I predicted France to win the Six Nations, and they came bloody close. Almost unrecognisable from the underperforming sides of recent years; head coach Fabian Galthie and defence guru Shaun Edwards should be commended for rejuvenating the side and giving them the tools to start realising some of their enormous potential.

This has, of course, been assisted by the simultaneous rise of two world class half-backs in Antonne Dupont and Romain Ntamack. Player of the tournament Dupont has already elevated himself to be on par with the greatest scrum-halves in the world, if not sitting at the top, whist Ntamack is such a classy operator he barely seems to sweat. If France continue to build their team around this duo, they will quickly rise to the peak of world rugby again in no time.

However, I am not predicting them to win the tournament. They have a desirable pool that they’ll be favourites to top, but I see there being external factors which could affect them. Whilst the home nations teams have Lions selection to think about and the other smaller nations have huge points to prove, France are going into this competition with relatively little to gain or lose. Coupled with the fact the notoriously gruelling French league has already restarted, their players could potentially not live up to expectations following a strong finish to the Six Nations. That being said, they are more than capable of winning it and I wouldn’t be the slightest bit surprised if I am proven wrong.

Keys to success:

France’s problem for over a decade now has been the full 80 minutes. When they are fresh and firing, they can be unstoppable. However, they have developed a nasty habit of letting teams back into the game in the late stages, either through tiredness or ill-discipline. Their World Cup Quarter Final against Wales or Six Nations opening round against England are perfect examples of this. It is becoming less significant under Galthie, but needs to remain that way if they are to truly become world-level competitors.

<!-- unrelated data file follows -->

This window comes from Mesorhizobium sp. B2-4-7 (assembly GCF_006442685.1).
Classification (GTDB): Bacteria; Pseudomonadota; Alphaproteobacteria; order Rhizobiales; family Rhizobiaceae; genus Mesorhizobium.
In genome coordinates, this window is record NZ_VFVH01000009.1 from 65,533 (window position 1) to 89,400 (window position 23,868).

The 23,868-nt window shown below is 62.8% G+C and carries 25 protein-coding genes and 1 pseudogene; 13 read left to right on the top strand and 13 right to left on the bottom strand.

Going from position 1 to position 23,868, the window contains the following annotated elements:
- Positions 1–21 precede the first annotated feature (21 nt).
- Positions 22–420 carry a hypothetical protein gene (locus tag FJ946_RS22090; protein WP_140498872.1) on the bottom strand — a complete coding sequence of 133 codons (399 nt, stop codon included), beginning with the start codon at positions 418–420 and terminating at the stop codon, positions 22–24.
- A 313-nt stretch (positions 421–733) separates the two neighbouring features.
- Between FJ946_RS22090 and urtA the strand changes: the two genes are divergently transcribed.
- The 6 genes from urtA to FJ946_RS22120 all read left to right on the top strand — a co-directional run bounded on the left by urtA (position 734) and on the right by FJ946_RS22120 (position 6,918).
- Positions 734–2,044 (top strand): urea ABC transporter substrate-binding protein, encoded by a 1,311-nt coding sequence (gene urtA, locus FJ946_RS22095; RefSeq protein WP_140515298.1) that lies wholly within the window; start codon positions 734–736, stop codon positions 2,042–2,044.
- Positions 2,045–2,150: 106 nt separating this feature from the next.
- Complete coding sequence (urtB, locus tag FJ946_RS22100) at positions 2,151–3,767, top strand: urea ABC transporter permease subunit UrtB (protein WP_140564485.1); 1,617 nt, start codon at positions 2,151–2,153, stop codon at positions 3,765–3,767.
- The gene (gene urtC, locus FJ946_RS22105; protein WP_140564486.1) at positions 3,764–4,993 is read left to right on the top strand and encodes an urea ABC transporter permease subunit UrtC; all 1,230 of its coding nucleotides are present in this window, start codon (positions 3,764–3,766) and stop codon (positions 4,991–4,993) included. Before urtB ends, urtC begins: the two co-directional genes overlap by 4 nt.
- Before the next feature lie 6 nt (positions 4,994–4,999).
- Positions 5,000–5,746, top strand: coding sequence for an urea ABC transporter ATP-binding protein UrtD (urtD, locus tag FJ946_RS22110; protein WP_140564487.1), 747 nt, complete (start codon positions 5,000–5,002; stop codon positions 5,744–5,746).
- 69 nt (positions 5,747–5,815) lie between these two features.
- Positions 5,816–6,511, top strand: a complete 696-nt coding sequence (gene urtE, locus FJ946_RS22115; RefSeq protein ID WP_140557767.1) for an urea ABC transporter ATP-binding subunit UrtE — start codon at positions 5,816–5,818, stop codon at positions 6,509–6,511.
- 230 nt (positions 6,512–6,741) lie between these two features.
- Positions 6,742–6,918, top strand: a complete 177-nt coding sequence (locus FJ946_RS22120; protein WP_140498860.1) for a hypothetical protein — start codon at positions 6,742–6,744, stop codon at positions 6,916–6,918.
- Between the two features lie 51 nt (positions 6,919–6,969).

Players to watch:

Virimi Vakatawa – I have already spoken enough about Dupont and Ntamack, so let’s focus on their marauding centre instead. An enormous 13 with quick feet and great hands, he is proving to be a nightmare for defences at European and International level. Look out for Ntamack’s chips behind, Vakatawa will likely be on the end of them.

Bernard Le Roux – Possibly one for the purists, but if you want to see what a quintessential, old-school, nasty second row looks like; look no further than Bernard Le Roux. He is strong in the line out, unbelievably physical in the tackle and a nuisance at the breakdown. He is also adept at antagonising and frustrating the opposition, and his mastery of rugby’s dark arts make him an invaluable asset to the team.